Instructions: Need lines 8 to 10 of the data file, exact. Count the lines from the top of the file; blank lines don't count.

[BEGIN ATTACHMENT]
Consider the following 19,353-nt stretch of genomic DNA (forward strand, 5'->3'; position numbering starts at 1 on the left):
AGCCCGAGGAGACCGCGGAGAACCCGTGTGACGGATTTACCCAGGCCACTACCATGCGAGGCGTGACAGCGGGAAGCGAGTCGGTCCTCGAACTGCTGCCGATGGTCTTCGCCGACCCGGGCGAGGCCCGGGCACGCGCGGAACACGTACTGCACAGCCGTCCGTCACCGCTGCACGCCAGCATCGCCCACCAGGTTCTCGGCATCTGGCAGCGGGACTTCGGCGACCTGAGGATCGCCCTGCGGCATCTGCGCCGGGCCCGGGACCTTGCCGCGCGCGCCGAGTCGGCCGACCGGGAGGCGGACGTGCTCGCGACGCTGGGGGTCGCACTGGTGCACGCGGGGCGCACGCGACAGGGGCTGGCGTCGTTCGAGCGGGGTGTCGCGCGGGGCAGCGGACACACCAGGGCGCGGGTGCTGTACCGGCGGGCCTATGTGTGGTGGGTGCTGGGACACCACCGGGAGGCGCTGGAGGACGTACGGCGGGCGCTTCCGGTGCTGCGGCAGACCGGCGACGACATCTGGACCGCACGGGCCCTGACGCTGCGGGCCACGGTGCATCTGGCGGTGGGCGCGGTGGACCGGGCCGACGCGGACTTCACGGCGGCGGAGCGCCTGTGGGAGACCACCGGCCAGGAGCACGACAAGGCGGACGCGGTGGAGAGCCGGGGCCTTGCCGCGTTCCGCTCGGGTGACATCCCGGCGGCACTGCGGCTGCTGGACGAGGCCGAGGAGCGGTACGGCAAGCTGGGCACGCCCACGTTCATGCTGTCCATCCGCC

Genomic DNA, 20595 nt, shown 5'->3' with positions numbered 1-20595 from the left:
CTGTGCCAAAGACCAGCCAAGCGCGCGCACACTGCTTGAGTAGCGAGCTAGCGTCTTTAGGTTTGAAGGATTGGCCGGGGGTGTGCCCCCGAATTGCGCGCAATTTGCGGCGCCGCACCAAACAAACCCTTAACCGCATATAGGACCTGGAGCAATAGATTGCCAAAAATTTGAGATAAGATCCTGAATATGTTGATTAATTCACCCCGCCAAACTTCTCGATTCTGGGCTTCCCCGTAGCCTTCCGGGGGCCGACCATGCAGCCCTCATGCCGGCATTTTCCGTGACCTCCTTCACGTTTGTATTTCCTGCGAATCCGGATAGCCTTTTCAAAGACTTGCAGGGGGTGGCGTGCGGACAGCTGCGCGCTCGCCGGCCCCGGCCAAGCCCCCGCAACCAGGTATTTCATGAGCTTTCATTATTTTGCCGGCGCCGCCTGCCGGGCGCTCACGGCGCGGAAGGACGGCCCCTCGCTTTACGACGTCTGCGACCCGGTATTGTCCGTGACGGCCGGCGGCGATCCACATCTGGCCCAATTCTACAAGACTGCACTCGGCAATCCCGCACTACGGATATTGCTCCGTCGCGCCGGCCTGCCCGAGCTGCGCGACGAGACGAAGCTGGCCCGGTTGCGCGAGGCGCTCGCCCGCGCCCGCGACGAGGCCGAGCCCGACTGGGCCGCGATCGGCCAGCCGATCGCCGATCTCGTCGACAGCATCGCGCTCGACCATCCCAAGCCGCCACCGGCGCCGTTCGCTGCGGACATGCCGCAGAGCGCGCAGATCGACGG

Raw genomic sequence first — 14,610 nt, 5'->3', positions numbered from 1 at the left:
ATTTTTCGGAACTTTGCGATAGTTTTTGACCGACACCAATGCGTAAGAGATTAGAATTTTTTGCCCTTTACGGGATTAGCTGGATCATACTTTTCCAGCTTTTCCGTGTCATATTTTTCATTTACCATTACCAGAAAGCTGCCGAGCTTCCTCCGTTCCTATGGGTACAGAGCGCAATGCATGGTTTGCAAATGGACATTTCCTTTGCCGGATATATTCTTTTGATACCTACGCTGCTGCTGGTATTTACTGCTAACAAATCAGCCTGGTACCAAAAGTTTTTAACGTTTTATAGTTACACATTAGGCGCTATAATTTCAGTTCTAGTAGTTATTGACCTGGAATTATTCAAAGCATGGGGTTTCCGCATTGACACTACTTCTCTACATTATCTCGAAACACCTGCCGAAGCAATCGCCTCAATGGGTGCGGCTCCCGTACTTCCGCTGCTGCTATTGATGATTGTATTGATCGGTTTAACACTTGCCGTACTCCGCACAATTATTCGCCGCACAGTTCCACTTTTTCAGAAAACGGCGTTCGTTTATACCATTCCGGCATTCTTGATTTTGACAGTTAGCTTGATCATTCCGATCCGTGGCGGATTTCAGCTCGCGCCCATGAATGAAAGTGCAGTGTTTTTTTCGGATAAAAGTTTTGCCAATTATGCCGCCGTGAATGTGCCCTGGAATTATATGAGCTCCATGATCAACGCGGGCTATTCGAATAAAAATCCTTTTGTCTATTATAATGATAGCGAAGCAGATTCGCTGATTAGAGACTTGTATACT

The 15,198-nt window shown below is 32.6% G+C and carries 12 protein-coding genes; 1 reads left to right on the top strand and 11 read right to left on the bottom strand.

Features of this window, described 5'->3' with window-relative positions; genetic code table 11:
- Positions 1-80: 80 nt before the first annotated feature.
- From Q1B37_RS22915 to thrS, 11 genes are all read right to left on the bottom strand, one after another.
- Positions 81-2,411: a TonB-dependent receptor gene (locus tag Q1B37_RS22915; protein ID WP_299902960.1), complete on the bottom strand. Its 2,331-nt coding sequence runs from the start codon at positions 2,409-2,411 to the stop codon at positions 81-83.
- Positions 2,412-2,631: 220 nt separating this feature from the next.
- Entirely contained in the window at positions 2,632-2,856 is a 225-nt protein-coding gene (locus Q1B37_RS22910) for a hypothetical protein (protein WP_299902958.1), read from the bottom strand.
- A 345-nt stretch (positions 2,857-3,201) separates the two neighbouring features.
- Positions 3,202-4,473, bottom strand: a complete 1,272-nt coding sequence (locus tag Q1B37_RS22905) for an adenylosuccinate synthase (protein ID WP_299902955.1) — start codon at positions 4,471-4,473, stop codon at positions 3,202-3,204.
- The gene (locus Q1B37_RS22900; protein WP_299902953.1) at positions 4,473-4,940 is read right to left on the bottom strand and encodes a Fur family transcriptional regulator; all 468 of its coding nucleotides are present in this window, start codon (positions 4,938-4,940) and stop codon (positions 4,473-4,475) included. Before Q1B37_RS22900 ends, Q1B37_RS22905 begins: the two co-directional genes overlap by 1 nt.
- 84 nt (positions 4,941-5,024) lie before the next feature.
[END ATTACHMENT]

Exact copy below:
Features of this window, described 5'->3' with window-relative positions; genetic code table 11:
- Positions 1-80: 80 nt before the first annotated feature.
- From Q1B37_RS22915 to thrS, 11 genes are all read right to left on the bottom strand, one after another.